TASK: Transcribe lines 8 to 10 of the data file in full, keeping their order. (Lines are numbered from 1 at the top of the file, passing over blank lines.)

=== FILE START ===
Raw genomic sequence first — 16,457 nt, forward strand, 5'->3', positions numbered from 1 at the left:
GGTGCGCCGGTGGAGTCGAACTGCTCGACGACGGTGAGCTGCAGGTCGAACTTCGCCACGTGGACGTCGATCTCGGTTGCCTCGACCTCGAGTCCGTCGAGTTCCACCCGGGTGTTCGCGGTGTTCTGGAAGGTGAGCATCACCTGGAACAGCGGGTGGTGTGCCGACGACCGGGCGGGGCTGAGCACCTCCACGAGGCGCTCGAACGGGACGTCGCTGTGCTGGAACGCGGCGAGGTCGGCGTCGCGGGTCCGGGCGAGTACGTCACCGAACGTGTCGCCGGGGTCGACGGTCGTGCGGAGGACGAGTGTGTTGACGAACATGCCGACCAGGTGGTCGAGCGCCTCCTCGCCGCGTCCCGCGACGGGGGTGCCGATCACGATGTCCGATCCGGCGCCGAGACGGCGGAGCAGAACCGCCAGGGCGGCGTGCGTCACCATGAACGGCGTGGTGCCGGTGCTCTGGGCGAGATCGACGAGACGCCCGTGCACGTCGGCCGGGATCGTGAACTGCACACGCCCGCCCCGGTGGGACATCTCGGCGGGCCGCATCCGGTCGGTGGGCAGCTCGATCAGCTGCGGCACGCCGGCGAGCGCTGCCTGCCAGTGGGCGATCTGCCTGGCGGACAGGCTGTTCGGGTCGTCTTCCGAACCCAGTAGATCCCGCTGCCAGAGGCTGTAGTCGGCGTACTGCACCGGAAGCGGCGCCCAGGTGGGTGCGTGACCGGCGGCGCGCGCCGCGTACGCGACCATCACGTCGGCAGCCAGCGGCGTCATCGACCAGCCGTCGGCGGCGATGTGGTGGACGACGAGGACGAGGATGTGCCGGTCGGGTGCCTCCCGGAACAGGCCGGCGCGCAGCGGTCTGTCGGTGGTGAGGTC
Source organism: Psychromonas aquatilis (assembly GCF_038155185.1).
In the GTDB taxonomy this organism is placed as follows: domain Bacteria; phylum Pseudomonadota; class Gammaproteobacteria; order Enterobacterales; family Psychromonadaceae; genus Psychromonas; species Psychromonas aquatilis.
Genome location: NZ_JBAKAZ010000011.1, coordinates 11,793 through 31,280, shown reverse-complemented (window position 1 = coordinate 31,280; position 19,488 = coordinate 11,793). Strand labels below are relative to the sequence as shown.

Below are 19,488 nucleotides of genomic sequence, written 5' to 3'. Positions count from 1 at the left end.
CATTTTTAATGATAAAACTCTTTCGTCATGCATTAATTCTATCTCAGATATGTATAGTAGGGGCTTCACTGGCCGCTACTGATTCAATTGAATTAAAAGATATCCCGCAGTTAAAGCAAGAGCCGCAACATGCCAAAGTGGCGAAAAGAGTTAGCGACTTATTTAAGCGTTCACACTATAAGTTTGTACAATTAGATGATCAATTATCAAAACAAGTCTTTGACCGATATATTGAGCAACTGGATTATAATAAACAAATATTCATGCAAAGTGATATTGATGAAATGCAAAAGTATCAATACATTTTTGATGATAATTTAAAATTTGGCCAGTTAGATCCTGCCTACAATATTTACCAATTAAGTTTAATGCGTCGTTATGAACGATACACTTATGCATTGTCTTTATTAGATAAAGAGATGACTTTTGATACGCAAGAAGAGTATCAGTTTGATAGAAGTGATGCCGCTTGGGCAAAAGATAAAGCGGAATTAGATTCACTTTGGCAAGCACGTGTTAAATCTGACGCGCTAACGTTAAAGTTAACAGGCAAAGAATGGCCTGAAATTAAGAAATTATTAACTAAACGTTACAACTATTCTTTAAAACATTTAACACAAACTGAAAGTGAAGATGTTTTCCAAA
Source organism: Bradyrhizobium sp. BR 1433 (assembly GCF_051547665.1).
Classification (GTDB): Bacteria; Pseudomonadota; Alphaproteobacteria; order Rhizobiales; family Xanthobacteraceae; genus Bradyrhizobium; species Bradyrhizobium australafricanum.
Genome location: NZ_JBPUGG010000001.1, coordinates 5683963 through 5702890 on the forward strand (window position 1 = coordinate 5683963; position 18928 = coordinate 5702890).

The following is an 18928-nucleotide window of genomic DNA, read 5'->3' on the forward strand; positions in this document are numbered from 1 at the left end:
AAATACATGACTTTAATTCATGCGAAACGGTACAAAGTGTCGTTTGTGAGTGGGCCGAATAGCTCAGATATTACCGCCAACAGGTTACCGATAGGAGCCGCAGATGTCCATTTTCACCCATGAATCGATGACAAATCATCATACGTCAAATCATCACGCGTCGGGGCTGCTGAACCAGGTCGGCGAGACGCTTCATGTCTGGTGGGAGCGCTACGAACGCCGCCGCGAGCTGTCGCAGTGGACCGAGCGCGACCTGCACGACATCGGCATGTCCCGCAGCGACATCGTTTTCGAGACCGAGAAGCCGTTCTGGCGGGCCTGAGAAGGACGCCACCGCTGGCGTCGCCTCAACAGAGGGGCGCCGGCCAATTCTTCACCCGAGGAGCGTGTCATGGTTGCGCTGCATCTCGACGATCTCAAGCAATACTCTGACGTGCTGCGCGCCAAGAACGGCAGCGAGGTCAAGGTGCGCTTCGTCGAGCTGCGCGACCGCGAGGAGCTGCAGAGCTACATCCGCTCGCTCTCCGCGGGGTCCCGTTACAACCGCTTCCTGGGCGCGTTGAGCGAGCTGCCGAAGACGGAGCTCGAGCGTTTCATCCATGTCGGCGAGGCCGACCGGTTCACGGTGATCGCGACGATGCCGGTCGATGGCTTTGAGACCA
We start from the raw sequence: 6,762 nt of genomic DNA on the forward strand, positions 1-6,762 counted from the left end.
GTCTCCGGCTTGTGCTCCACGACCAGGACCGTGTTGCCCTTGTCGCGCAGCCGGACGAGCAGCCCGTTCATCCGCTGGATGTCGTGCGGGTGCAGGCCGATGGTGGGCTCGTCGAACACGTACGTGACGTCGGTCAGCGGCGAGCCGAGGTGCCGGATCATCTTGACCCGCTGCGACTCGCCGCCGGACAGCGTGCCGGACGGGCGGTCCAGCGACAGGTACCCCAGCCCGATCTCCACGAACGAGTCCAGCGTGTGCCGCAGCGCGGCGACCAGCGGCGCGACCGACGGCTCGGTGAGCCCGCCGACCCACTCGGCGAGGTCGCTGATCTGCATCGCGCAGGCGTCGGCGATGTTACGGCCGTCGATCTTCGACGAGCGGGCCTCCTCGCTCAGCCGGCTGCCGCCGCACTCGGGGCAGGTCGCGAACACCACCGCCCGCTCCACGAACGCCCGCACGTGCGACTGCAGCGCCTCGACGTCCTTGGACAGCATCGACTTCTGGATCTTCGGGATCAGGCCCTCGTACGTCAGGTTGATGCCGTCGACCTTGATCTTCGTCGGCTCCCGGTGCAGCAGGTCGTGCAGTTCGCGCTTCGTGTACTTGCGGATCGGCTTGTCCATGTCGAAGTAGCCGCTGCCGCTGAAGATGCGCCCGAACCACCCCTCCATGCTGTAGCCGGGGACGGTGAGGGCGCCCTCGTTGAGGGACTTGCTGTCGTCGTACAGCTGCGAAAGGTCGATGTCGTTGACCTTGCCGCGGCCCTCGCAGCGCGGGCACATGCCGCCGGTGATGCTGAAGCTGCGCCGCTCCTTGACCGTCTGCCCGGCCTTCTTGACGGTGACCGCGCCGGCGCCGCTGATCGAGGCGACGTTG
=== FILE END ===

Source organism: Bradyrhizobium sp. BR 1433 (assembly GCF_051547665.1).
Classification (GTDB): Bacteria; Pseudomonadota; Alphaproteobacteria; order Rhizobiales; family Xanthobacteraceae; genus Bradyrhizobium; species Bradyrhizobium australafricanum.
Genome location: NZ_JBPUGG010000001.1, coordinates 5683963 through 5702890 on the forward strand (window position 1 = coordinate 5683963; position 18928 = coordinate 5702890).